Northland is a narrow peninsula, stretching about 330 kilometres from Auckland to Cape Rēinga. Of this, 265 kilometres (including the Aupōuri Peninsula) is within Northland’s administrative boundaries.
The region is 85 kilometres across at its widest point, and 7.5 kilometres at its narrowest. The typical inland landscape is rolling hill country. Flat land is rare, and found mainly in narrow river valleys and coastal areas. The main upland areas are the Maungataniwha, Tūtāmoe and Waimā ranges, with the highest point around 780 metres above sea level. There are spectacular remnants of old volcanoes at various places, including Whāngārei Heads and around Whangaroa Harbour.
Coastal and inland waters
The coastline, about 1,700 kilometres long, is the most distinctive feature. The straight western coastline is indented by several extensive, shallow harbours, the largest being Kaipara and Hokianga. The east coast has an irregular outline, with rocky headlands, deep-water harbours, and sheltered, sandy bays and beaches. Numerous islands lie off the east coast. The main groups are the Hen and Chickens, Poor Knights and Cavalli islands. The Bay of Islands is named for its sprinkling of 150 islands.
Rivers and streams dissect the land. Many are short, with small catchments. Intense rainfall causes flash floods, while prolonged summer dry spells reduce the flow in smaller rivers. There are several small, shallow lakes, man-made or formed by dune or volcanic activity.
Northland has been shaped by geological processes for over 250 million years. The land has changed size and seas have advanced and retreated many times. About 25 million years ago there was widespread overthrusting of rocks from the north-east. Geologists liken this to a giant bulldozer scraping all before it and slowly rolling it over and over. This has produced a complex arrangement of sedimentary and volcanic rocks.
A different direction
The way Northland points to the north-west is believed by scientists to be a remnant of New Zealand’s original geological orientation. This angle was established between 60 and 80 million years ago, when the opening of the Tasman Sea separated the New Zealand micro-continent from Australia and Antarctica. The rest of the country has been bent around to a north-easterly axis during the past 30 or so million years.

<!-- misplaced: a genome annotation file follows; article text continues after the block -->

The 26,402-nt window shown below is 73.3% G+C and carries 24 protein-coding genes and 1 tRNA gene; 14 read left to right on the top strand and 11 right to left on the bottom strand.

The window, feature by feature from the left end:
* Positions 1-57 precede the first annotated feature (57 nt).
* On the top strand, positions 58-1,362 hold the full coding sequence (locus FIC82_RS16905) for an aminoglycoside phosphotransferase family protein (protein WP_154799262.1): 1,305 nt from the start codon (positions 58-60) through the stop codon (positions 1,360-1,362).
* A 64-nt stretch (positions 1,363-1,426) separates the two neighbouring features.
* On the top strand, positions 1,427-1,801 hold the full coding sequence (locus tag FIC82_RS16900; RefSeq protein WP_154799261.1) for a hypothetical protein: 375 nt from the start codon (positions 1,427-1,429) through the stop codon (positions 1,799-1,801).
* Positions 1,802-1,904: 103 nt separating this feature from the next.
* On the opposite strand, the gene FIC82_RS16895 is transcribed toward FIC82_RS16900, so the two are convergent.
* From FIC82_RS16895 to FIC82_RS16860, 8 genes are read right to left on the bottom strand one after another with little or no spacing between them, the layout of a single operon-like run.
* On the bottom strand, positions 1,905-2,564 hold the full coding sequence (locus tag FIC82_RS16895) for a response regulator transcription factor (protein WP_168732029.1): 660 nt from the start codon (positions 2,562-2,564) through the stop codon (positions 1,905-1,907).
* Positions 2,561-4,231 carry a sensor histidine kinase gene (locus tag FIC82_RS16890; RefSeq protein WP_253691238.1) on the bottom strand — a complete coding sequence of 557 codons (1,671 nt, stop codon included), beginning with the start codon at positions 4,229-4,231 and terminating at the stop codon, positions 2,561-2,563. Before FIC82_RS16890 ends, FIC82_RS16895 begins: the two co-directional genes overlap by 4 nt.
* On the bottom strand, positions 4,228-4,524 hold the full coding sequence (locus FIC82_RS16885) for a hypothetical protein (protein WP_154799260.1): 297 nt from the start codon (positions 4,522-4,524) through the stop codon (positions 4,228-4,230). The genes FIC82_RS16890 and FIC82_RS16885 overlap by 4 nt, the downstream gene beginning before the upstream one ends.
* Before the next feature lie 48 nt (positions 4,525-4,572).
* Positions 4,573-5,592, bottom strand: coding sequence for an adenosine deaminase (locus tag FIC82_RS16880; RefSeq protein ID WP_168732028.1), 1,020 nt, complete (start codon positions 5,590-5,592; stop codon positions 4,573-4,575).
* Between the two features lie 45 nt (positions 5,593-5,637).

The foundation rock is mostly greywacke, a hard compressed sandstone that was laid down on the seabed between 280 and 135 million years ago. This was once covered by layers of softer rocks – sandstone, coal deposits, limestone and shale – that have eroded away.
Uplifted blocks of greywacke form the broken hill country between the Mangawhai and Whangaroa harbours, and to the west of Whāngārei. Deposits are progressively deeper further west, and are over 5 kilometres below the surface along the coast near Dargaville.
Ancient volcanic rocks make up many of Northland’s ranges. In more recent times the inland Bay of Islands became peppered with volcanoes, some of them active until 2,000 years ago. From Matauri Bay south to Tāheke and eastward from Hōreke to Paihia, there were over 20 centres of eruption. Lakes, swamps and waterfalls formed in and around lava flows.
The soils were the despair of early farmers. Most are strongly leached, warm, heavy clays with thin topsoils and low subsoil fertility. Although much of the forest has been removed, its influence on soil formation was marked. Kauri trees produced deep layers of highly acidic litter, resulting in poor soil. Although drainage and fertilisers can improve productivity, many of the soils are better suited to forestry than to agriculture.